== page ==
The Lancaster County Board of Elections said Monday that it has discovered an error on the ballots being mailed to voters for the May primary election.
On both Republican and Democratic ballots, voters are allowed to select up to two candidates for the statewide Superior Court race. However, the ballots incorrectly tell voters to select only one candidate, the board said.
“Prior to the error being detected, 18,554 ballots were processed by the Postal Service to be mailed to voters,” the board’s statement said. “Postmasters have been contacted and all local post offices are currently pulling, counting, and safely securing ballots for the Board of Elections to retrieve.”
All 18,554 ballots have been marked “canceled and replaced” in SURE, the state’s system for tracking mail-in ballots, the board said. As of 1 p.m. Monday, more than 15,000 incorrect ballots had been recovered.
All voters who signed up to vote by mail will receive a ballot with an outer envelope marked “REPLACEMENT,” the board said. The replacement ballots will have the correct wording and will come with a colored page of instructions.
Voters who have received the erroneous ballot but not yet returned it should discard it. Voters who have returned the erroneous ballot should complete and return the replacement one.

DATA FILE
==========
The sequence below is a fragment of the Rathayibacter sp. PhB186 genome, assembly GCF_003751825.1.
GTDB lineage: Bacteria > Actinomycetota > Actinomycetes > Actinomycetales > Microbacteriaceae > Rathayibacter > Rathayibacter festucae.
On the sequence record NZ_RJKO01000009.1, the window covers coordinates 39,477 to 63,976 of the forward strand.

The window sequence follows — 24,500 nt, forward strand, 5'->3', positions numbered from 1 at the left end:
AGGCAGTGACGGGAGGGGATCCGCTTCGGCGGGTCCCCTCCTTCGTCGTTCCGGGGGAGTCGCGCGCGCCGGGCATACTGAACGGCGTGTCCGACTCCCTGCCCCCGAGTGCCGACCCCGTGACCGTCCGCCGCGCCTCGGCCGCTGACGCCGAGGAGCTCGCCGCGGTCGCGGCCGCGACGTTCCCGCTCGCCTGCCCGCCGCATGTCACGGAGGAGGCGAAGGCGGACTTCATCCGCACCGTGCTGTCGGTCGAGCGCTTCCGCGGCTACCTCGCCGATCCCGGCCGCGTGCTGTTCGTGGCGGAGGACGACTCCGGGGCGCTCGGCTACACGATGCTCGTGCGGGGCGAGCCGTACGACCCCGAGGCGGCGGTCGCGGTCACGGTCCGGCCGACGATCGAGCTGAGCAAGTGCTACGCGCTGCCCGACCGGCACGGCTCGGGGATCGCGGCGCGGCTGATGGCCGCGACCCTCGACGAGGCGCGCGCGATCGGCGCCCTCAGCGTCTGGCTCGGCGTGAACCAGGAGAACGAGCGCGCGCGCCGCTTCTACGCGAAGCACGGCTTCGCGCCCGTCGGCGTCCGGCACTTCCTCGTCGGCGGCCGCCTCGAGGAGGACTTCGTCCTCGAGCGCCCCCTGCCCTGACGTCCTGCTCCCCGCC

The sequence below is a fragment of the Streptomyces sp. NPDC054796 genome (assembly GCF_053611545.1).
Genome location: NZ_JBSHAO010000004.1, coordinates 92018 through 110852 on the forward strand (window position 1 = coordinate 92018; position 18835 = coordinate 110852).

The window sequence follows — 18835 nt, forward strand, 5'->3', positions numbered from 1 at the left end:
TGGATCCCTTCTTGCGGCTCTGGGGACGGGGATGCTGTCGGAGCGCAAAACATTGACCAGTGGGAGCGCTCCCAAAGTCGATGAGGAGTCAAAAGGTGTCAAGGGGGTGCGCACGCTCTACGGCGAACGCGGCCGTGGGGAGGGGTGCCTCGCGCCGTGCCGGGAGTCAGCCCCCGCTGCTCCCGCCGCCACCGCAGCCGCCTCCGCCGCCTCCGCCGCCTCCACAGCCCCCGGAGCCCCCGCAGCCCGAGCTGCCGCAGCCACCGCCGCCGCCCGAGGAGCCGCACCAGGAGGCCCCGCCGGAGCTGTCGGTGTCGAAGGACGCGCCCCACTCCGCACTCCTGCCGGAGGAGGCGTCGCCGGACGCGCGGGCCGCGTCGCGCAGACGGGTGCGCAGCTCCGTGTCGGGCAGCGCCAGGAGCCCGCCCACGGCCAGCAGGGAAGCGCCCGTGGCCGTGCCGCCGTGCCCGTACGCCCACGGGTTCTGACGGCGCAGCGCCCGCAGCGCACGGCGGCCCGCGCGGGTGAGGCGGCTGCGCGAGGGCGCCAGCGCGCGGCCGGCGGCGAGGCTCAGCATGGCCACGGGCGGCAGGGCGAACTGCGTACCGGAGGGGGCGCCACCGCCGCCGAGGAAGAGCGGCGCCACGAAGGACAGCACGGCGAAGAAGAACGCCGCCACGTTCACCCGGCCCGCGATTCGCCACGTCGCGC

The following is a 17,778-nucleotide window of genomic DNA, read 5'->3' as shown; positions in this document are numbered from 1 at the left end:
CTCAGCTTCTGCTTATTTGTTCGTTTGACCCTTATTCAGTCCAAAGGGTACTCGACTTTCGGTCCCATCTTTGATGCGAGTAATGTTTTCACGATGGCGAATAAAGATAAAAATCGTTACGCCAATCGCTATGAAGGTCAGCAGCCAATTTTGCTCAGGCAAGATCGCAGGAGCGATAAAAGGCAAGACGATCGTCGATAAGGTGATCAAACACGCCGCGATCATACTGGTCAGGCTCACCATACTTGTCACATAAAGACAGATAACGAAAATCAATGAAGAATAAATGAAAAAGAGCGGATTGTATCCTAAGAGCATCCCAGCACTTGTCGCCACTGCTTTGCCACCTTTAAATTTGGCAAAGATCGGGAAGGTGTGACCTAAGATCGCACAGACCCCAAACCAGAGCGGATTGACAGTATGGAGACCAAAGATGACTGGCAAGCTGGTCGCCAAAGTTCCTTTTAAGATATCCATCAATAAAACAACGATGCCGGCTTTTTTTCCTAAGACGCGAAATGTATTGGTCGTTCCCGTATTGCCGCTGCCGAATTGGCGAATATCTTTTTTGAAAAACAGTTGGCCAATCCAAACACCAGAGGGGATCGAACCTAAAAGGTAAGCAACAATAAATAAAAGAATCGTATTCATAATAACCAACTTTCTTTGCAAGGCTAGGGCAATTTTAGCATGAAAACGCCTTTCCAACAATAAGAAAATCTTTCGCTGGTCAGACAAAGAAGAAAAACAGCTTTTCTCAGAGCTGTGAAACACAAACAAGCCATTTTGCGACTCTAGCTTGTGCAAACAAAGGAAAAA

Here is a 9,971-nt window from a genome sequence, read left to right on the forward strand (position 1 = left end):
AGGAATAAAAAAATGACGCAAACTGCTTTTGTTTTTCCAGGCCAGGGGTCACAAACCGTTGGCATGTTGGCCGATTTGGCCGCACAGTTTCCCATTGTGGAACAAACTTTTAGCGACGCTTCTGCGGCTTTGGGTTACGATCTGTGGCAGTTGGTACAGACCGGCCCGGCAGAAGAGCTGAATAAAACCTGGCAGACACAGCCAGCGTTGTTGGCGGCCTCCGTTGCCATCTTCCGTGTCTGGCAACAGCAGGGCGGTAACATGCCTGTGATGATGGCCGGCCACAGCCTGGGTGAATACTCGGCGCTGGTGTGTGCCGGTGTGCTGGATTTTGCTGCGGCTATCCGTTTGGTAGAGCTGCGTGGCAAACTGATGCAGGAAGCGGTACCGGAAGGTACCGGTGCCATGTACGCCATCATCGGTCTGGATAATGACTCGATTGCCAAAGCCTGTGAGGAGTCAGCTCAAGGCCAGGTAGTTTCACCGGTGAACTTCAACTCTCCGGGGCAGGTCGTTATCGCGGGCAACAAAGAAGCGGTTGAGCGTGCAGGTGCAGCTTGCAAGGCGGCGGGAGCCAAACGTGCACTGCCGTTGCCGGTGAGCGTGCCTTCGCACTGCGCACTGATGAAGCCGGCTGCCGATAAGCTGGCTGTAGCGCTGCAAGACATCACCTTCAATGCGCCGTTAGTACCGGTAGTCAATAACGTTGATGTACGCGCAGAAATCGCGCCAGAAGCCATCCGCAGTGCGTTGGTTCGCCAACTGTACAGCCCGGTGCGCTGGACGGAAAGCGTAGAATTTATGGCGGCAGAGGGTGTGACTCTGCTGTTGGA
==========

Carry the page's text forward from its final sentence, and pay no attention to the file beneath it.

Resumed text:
Voters whose contact information is in the SURE system may be notified that their ballot has been canceled and they are being a fresh one.
Voters can expect to begin receiving mail-in ballots next Monday, April 24. The county Elections Office must receive completed ballots by 8 p.m. on Election Day, Tuesday, May 16.
Lancaster County is home to 60 municipalities and 16 school districts, making elections extremely challenging to administer, as they are across Pennsylvania.
Printing errors have been an ongoing concern. In 2021, county election workers had to re-mark more than 12,000 ballots by hand due to a printing error by Michigan Election Resources, now known as Plerus. Earlier, some mail-in voters had received ballots with incorrect instructions or incorrect return envelopes.
Those mistakes led the county to end its contract and select a new vendor, NPC. In the 2022 primary, however, NPC made a mistake that prevented about 16,000 ballots from being scanned, about two-thirds of the total.
County commissioners Ray D’Agostino and Josh Parsons, both Republicans, have consistently criticized Pennsylvania’s authorization of no-excuse mail-in balloting, saying it creates too much administrative complexity for counties and raises election integrity concerns.
Commissioner John Trescot, a Democrat, has defended mail-in balloting, saying it works without problems in other states and that reforms in Pennsylvania, such as allowing pre-canvassing — getting ballots ready before Election Day so they can be counted promptly — would ease counties’ headaches.